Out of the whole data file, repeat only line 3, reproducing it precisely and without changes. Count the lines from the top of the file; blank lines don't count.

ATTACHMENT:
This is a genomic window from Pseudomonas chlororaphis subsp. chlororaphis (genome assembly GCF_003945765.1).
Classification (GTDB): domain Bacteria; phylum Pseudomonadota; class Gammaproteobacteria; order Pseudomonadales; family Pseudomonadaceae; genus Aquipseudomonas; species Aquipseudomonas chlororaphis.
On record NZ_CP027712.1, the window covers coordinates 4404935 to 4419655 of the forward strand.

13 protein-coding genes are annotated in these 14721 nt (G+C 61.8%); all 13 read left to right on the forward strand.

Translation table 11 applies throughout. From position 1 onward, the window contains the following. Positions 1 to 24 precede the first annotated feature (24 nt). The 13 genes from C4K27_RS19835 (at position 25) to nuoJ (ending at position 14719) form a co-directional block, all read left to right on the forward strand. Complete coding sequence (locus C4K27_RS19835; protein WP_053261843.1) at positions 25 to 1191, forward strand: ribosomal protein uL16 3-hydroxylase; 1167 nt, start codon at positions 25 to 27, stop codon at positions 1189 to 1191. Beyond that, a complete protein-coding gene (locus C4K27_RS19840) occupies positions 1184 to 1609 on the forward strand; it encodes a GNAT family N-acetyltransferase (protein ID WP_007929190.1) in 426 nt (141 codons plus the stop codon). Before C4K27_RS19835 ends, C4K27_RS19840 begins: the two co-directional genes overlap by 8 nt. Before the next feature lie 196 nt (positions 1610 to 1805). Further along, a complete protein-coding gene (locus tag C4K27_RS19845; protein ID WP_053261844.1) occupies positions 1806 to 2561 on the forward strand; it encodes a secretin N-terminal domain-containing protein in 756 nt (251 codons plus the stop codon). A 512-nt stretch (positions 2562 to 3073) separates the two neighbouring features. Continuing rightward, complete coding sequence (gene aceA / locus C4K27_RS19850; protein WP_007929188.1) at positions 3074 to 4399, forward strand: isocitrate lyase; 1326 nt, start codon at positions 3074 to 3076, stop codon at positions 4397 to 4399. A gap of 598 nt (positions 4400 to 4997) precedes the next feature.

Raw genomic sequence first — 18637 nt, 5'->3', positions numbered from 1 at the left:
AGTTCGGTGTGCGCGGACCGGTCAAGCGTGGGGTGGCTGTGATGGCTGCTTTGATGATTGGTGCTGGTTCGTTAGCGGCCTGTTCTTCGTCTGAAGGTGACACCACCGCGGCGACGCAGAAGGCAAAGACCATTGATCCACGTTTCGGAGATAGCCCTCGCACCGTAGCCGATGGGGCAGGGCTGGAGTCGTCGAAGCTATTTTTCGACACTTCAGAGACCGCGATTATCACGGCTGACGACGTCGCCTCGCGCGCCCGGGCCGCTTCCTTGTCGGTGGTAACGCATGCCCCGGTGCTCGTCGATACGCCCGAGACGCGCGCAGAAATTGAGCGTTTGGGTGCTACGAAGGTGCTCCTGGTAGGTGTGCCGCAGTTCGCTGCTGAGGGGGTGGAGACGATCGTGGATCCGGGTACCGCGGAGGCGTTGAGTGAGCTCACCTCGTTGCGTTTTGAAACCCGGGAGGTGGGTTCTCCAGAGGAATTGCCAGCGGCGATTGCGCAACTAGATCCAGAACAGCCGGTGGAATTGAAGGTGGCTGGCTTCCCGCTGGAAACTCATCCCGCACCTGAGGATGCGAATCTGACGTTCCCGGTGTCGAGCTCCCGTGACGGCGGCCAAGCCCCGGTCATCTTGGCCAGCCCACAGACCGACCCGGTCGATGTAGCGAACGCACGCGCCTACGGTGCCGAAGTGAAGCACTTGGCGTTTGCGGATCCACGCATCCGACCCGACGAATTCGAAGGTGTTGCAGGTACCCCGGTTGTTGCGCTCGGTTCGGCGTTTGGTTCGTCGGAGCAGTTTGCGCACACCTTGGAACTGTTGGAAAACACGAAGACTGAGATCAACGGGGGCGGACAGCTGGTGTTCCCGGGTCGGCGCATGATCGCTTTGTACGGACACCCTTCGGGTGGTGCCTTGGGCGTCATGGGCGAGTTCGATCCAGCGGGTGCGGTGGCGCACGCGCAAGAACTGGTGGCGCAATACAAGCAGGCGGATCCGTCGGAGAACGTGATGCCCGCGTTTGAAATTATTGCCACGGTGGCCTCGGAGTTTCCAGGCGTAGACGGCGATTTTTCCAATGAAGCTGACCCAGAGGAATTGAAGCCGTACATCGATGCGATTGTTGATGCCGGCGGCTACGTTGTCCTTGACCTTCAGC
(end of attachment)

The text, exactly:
On record NZ_CP027712.1, the window covers coordinates 4404935 to 4419655 of the forward strand.